I’ve been working in B2B technology sales for over two decades.  The past 22 years of my career have been based in Silicon Valley.  It can be truly exhilarating to work with twenty something year olds freshly minted with their college diplomas, chock full of enthusiasm and ready to build the next great company.  At the same time, it can also be utterly exhausting to deal with their complete lack of basic professionalism.

For a retrospective on this, I was once a twenty something newly employed as the 10th employee in a software startup in Boston.  We were a bunch of twenty something year olds that didn’t know what we didn’t know.  We were smart (present company excluded), passionate and worked our asses off for a pittance.

We really “believed” in our company, our product and making our customers successful.  We hated the competition, and I mean hated them.  As the 2nd sales rep in the company, I made it my mission in life to beat them in every deal possible and relished it when one of my competitor’s sales reps was fired because they weren’t winning against us enough.  Losing a deal to the competition was a fate worse than death, as I felt like I had let my everyone in our company down.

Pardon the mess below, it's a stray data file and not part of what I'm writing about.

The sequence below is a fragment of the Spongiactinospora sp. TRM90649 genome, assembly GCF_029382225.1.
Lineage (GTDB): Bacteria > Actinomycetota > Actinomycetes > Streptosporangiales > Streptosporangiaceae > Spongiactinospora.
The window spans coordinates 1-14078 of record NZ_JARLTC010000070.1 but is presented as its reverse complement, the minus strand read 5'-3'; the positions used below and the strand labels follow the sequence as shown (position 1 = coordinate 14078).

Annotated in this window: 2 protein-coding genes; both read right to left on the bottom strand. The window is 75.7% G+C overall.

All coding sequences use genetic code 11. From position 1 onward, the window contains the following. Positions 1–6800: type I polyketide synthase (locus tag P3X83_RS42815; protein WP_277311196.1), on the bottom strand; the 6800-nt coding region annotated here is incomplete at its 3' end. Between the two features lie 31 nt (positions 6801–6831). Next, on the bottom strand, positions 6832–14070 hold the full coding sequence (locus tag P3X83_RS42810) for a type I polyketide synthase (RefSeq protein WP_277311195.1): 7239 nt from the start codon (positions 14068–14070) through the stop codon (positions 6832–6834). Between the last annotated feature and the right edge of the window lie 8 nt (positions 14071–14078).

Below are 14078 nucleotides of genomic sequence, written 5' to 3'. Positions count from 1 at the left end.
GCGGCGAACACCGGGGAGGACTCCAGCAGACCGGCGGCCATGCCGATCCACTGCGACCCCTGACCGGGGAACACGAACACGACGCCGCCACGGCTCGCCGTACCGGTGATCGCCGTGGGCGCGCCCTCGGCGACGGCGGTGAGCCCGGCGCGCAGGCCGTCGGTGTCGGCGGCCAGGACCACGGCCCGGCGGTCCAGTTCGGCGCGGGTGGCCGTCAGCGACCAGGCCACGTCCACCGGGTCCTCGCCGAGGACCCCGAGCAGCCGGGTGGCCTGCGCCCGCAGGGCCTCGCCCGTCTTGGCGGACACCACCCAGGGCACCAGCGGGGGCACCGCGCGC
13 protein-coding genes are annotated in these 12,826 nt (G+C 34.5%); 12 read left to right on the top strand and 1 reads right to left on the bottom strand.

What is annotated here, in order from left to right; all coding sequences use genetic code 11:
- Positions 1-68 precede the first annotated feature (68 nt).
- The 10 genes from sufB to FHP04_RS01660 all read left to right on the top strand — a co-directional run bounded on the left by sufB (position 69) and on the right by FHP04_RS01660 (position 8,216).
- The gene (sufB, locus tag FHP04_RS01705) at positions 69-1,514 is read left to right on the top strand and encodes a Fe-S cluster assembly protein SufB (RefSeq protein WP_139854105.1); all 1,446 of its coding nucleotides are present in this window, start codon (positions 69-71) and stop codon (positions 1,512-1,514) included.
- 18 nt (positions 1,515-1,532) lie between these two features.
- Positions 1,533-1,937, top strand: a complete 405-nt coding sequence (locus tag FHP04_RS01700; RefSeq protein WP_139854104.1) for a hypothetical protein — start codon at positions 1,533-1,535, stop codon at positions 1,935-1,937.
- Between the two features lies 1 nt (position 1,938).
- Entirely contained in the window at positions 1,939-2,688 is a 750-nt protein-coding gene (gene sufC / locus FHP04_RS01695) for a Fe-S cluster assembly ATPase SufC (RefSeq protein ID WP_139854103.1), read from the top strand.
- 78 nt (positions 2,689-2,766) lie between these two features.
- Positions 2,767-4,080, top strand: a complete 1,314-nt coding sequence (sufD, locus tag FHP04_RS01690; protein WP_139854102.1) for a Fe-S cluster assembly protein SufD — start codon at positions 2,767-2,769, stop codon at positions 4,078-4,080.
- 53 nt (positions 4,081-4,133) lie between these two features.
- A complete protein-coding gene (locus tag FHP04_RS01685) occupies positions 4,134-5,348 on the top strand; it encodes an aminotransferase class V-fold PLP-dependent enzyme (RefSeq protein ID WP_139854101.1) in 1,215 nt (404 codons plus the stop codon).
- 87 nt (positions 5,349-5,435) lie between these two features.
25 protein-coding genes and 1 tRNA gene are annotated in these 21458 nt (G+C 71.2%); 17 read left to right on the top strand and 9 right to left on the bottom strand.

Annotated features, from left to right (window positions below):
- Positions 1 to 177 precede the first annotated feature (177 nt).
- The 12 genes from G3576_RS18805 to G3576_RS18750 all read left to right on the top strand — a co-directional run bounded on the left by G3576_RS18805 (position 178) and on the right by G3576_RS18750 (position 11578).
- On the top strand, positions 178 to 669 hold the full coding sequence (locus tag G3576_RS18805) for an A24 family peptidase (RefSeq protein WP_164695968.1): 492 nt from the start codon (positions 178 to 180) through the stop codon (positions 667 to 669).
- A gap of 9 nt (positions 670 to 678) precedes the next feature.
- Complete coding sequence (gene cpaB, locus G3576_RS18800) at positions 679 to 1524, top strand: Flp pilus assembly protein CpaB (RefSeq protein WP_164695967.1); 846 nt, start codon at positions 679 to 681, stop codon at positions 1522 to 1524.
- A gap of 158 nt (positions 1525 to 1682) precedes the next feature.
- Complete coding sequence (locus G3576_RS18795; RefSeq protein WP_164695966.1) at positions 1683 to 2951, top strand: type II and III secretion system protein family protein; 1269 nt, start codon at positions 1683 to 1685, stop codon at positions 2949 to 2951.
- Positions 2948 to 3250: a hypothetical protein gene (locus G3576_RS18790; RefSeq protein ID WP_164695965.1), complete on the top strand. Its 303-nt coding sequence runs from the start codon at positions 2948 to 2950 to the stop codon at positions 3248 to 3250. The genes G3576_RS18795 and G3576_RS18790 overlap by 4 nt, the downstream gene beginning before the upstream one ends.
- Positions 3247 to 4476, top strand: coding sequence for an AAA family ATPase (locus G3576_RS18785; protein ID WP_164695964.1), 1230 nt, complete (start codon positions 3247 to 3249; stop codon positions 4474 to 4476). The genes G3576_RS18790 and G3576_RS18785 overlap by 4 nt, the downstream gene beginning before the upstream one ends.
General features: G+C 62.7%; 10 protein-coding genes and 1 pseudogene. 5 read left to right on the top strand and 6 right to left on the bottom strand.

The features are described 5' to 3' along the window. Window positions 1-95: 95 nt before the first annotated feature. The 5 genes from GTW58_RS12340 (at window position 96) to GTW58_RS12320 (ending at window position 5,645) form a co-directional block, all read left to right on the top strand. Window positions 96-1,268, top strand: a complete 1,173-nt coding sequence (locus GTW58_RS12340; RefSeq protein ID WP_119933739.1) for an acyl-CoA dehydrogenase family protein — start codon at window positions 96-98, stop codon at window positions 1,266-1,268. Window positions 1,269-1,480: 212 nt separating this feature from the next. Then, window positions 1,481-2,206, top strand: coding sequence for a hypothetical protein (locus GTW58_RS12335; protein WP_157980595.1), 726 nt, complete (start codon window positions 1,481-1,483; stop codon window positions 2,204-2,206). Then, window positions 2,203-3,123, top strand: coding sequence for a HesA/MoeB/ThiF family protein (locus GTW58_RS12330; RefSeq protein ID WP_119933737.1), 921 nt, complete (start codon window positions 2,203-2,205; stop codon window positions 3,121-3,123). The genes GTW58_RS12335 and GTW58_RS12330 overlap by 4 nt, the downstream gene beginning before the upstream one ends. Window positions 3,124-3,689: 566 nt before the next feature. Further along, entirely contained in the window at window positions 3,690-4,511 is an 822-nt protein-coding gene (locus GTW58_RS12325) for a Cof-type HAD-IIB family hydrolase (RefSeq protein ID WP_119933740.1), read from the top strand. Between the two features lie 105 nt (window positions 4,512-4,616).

We became a family.  We did everything together…probably too much reflecting back on those days now:-)  But everything we did, we tried to do as professionally as possible.   Why?  Because we knew that we were representing this no name start-up software company selling software to the enterprise.  Every business interaction that we conducted was a reflection of our company and created an impression.  Our early days culture tended to weed out any bad apples quickly as they stood out like a sore thumb.  So we built an anchor team that embodied our culture and enabled us to grow successfully, finally culminating in a successful IPO.

To reiterate, I genuinely love working with most companies that have lots of twenty something year olds driving the growth of the business.  The energy, the fresh ideas and innovation are palpable.  These folks also tend to be sponges and eager for learning, coaching and developing their craft.

On the other hand, I detest working with the companies with lots of twenty something’s where the kids are in charge and anarchy rules!  By that I mean a complete lack of basic professionalism and business protocol.   Here are some handy rules to see if which profile your twenty something company culture fits:

  • Business meeting protocol
    • When you confirm that you will be attending, actually attend the meeting or call
    • Attend the meeting/call on time or even early
    • Come prepared
    • Stop talking over people
    • Have thoughtful questions or don’t ask any questions at all
    • If it’s your meeting, come prepared with an agenda and facilitate the call/meeting against that agenda
    • Recap action items, owners and due dates at end of call/meeting
    • Send a summary email with aforementioned action items, owners and due dates to all meeting/call participants